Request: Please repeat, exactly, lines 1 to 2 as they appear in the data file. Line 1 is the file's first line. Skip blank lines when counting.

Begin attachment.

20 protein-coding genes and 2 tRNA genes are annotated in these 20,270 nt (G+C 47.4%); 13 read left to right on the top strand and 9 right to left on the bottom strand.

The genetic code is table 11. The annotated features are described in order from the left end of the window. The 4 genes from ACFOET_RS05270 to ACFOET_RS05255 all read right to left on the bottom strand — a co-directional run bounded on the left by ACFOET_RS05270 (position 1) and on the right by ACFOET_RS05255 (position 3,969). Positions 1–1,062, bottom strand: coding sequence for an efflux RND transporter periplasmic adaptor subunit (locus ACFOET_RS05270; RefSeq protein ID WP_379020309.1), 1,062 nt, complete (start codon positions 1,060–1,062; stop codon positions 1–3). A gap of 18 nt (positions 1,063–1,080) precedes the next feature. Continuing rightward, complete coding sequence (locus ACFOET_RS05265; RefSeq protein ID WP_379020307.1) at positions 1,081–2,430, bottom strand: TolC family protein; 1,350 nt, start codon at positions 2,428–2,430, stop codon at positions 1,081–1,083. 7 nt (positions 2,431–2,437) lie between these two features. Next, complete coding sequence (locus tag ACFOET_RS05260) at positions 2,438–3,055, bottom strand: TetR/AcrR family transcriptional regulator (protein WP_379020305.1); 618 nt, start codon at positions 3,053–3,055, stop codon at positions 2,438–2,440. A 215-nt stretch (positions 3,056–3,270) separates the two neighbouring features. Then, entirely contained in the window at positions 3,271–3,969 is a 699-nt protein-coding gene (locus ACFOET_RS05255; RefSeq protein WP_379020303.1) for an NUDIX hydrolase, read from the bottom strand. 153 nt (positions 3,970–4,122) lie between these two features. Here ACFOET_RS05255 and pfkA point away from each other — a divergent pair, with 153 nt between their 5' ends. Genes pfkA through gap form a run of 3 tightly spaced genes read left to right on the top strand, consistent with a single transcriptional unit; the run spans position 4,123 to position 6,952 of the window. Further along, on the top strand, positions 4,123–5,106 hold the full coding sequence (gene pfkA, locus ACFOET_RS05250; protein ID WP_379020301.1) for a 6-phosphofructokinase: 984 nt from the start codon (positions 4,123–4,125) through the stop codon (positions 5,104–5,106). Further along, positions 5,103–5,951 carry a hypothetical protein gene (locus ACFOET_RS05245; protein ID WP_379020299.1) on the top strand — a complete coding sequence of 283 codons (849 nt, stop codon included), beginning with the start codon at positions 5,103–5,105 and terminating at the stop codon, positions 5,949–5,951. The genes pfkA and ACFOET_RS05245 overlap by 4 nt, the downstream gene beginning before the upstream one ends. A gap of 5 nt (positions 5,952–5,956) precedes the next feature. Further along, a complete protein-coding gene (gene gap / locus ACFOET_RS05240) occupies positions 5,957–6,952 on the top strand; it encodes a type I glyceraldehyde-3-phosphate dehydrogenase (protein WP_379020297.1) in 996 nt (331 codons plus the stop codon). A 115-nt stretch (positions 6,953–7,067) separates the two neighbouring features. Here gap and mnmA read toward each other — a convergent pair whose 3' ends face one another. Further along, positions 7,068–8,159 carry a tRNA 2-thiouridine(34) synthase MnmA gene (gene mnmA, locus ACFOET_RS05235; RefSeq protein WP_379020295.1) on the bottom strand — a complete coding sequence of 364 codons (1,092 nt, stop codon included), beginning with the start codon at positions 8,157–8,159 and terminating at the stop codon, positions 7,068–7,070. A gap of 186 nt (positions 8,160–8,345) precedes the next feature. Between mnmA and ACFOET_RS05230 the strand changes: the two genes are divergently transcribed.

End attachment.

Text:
20 protein-coding genes and 2 tRNA genes are annotated in these 20,270 nt (G+C 47.4%); 13 read left to right on the top strand and 9 right to left on the bottom strand.

The genetic code is table 11. The annotated features are described in order from the left end of the window. The 4 genes from ACFOET_RS05270 to ACFOET_RS05255 all read right to left on the bottom strand — a co-directional run bounded on the left by ACFOET_RS05270 (position 1) and on the right by ACFOET_RS05255 (position 3,969). Positions 1–1,062, bottom strand: coding sequence for an efflux RND transporter periplasmic adaptor subunit (locus ACFOET_RS05270; RefSeq protein ID WP_379020309.1), 1,062 nt, complete (start codon positions 1,060–1,062; stop codon positions 1–3). A gap of 18 nt (positions 1,063–1,080) precedes the next feature. Continuing rightward, complete coding sequence (locus ACFOET_RS05265; RefSeq protein ID WP_379020307.1) at positions 1,081–2,430, bottom strand: TolC family protein; 1,350 nt, start codon at positions 2,428–2,430, stop codon at positions 1,081–1,083. 7 nt (positions 2,431–2,437) lie between these two features. Next, complete coding sequence (locus tag ACFOET_RS05260) at positions 2,438–3,055, bottom strand: TetR/AcrR family transcriptional regulator (protein WP_379020305.1); 618 nt, start codon at positions 3,053–3,055, stop codon at positions 2,438–2,440. A 215-nt stretch (positions 3,056–3,270) separates the two neighbouring features. Then, entirely contained in the window at positions 3,271–3,969 is a 699-nt protein-coding gene (locus ACFOET_RS05255; RefSeq protein WP_379020303.1) for an NUDIX hydrolase, read from the bottom strand. 153 nt (positions 3,970–4,122) lie between these two features. Here ACFOET_RS05255 and pfkA point away from each other — a divergent pair, with 153 nt between their 5' ends. Genes pfkA through gap form a run of 3 tightly spaced genes read left to right on the top strand, consistent with a single transcriptional unit; the run spans position 4,123 to position 6,952 of the window. Further along, on the top strand, positions 4,123–5,106 hold the full coding sequence (gene pfkA, locus ACFOET_RS05250; protein ID WP_379020301.1) for a 6-phosphofructokinase: 984 nt from the start codon (positions 4,123–4,125) through the stop codon (positions 5,104–5,106). Further along, positions 5,103–5,951 carry a hypothetical protein gene (locus ACFOET_RS05245; protein ID WP_379020299.1) on the top strand — a complete coding sequence of 283 codons (849 nt, stop codon included), beginning with the start codon at positions 5,103–5,105 and terminating at the stop codon, positions 5,949–5,951. The genes pfkA and ACFOET_RS05245 overlap by 4 nt, the downstream gene beginning before the upstream one ends. A gap of 5 nt (positions 5,952–5,956) precedes the next feature. Further along, a complete protein-coding gene (gene gap / locus ACFOET_RS05240) occupies positions 5,957–6,952 on the top strand; it encodes a type I glyceraldehyde-3-phosphate dehydrogenase (protein WP_379020297.1) in 996 nt (331 codons plus the stop codon). A 115-nt stretch (positions 6,953–7,067) separates the two neighbouring features. Here gap and mnmA read toward each other — a convergent pair whose 3' ends face one another. Further along, positions 7,068–8,159 carry a tRNA 2-thiouridine(34) synthase MnmA gene (gene mnmA, locus ACFOET_RS05235; RefSeq protein WP_379020295.1) on the bottom strand — a complete coding sequence of 364 codons (1,092 nt, stop codon included), beginning with the start codon at positions 8,157–8,159 and terminating at the stop codon, positions 7,068–7,070. A gap of 186 nt (positions 8,160–8,345) precedes the next feature. Between mnmA and ACFOET_RS05230 the strand changes: the two genes are divergently transcribed.